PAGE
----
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Official Statistics Section News

15 September 2021

2022 IAOS Young Statisticians Prize is now open

The 2022 IAOS Young Statisticians Prize is now open. The Prize is awarded for the best paper in the field of official statistics written by a young statistician. In addition to monetary prizes, the first-place winner receives travel funds to present the paper at an international conference. Due to COVID-19, details of the conference are decided in conjunction with the winner and may include the IAOS 2022 Conference in Krakow, Poland.

Note that the IAOS board member with oversight of the YSP, and inspiration for young Australian official statisticians, is Gemma Van Halderen, whose career began at the ABS. Please spread the word to young statisticians you know working in official statistics to consider submitting their work for this prize. IAOS conferences not only are occasions for heads of agencies to confer; more importantly they are an opportunity for people providing methods support to official collections, or contributing to the efficiency or scientific integrity or design of official series and operations to interact with peers from other agencies, or other institutions working on analogous problems. This should be an incentive to provide a paper.

The closing date is 11 February 2022.

Information on the Prize and how to make a submission is available here.

24 May 2021

Young Statisticians Prize

The IAOS YSP is an international prize, which is designed to encourage more young statisticians to take an active interest in official statistics and is awarded for the best paper in the field of official statistics written by a young statistician. In the YSP 2020 competition the second place of the 2020 IAOS Young Statisticians Prize was awarded to Mr. Johannes Gussenbauer and Mr. Gregor de Cillia (Statistics Austria) for the paper “The R-Package surveyed: Estimating standard errors for Complex Surveys with a Rotating Panel Design” First place went to Kenza Sallier at Statistics Canada for the paper: “Toward More User-Centric Data Access Solutions: Producing Synthetic Data of High Analytical Value by Data Synthesis”.

Third place went to ABS employee James Bailie's paper: “Big Data, Differential Privacy and National Statistical Organisations”. Congratulations James.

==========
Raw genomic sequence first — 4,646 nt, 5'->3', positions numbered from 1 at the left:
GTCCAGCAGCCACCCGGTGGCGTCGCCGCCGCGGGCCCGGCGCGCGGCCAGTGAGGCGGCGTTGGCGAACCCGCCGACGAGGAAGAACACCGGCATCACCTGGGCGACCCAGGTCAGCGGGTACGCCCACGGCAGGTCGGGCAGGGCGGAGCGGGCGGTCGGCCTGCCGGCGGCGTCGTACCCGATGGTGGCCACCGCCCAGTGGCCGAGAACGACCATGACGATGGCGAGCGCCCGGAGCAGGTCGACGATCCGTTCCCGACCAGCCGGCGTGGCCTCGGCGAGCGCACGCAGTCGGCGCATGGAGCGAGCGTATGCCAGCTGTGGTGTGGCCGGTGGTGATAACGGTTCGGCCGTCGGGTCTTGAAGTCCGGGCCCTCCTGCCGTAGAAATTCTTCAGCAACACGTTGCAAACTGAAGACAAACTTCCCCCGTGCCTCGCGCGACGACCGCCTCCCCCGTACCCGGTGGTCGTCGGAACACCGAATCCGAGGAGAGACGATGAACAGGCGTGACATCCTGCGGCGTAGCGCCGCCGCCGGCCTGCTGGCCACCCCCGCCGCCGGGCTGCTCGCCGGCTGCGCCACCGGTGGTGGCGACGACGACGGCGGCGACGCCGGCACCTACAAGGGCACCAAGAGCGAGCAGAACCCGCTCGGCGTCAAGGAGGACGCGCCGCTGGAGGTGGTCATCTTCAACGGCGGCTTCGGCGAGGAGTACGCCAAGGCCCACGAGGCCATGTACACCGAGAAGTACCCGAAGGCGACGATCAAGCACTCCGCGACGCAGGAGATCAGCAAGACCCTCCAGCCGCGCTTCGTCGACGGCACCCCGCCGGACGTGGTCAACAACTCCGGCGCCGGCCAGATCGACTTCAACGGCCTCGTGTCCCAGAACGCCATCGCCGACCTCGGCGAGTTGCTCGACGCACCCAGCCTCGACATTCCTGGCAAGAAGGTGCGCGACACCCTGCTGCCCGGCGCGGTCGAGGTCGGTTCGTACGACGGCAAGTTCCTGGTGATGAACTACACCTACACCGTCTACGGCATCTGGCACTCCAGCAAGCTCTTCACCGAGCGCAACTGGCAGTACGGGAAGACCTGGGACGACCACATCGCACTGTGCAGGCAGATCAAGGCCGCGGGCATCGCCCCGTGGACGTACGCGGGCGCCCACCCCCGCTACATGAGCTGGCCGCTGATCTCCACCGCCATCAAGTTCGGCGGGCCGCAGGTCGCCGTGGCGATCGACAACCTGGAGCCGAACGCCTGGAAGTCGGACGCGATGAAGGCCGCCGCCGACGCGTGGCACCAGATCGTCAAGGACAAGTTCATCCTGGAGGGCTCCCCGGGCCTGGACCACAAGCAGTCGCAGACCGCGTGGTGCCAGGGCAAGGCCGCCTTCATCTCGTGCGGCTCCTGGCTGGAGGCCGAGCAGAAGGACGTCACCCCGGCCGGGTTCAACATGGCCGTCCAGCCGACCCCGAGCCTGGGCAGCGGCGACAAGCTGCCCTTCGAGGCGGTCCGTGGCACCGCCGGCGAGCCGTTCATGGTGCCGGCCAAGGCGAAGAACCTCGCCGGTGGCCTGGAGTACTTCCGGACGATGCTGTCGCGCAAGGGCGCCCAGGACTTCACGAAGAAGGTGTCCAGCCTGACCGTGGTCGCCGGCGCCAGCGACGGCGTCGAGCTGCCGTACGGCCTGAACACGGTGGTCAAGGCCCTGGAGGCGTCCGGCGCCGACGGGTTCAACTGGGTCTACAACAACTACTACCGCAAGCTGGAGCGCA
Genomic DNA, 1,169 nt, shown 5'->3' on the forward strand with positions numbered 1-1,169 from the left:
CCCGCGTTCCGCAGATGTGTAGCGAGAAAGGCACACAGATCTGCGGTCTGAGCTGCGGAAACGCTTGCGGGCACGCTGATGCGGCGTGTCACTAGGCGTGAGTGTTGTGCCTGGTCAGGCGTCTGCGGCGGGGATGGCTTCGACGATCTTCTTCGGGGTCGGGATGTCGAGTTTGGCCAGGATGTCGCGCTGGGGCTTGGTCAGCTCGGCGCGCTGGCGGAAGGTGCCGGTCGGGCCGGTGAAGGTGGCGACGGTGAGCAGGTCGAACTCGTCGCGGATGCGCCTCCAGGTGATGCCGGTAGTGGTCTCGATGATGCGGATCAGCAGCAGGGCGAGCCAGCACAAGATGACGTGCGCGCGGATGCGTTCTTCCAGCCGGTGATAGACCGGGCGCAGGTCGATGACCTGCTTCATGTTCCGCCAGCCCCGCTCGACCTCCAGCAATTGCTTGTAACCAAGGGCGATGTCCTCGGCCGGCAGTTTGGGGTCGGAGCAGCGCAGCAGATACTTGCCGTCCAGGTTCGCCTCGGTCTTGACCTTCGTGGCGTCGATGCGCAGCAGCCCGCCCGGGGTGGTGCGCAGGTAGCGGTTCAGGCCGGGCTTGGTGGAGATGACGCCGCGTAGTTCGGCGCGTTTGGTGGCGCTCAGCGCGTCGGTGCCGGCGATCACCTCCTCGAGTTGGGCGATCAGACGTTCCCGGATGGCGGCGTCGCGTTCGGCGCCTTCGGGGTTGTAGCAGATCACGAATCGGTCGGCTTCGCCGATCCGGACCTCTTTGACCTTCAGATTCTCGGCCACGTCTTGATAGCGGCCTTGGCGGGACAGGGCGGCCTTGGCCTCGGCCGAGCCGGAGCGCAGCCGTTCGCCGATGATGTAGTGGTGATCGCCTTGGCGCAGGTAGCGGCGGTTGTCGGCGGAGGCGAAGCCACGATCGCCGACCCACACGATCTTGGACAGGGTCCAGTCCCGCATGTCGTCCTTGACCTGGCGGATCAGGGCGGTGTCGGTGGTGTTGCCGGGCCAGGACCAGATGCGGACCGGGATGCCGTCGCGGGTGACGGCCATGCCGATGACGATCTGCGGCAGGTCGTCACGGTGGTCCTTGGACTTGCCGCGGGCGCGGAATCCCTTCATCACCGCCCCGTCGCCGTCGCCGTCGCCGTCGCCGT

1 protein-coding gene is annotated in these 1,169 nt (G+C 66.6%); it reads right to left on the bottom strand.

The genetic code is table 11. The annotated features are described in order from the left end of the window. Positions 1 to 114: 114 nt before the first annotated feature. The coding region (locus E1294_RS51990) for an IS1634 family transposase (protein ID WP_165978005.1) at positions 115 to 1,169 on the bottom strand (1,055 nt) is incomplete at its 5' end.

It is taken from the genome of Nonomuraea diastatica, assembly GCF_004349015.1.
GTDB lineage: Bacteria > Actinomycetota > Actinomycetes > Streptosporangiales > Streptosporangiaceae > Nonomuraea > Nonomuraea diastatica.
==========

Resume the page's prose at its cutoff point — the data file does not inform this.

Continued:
For more details click here.

18 May 2021

Spreading survey knowledge: IASS funds virtual workshops that support official collections in statistically emerging countries.

The International Association for Survey Statistics has announced a funding pool to foster interest in statistical surveys and censuses among governments and the general public; and to promote research into survey theory and practice. It invites bids from providers within a global cap of EUR 3,000.

The fund is directed to the sharing of knowledge and experience between countries who do not normally interact in this way; notably between larger countries with a long tradition of scientifically conducted official surveys and smaller countries where systems of official collection are rudimentary or not in place. A barrier to the diffusion of knowledge has been the high cost of international consultancies, usually the portal that countries in these situations must use to attract international support. 

This round is an opportunity for Australian methodologists to burnish their careers beyond our shores, or the more familiar corridors of scientific publishing. SSA's Official Statistics Section fully endorses this initiative: we encourage members to become involved.  To apply contact the IASS President, Professor Denise Silva.


With the World Congress on the horizon we note too that Dr James Chipperfield,  well known in official statistics and methodological circles in Australia, has been recently appointed Scientific Secretary of the International Association. Congratulations!  His latest communication is here.

Added on 29 April 2020

Statistics as a Human Right - John Pullinger, March 20 2020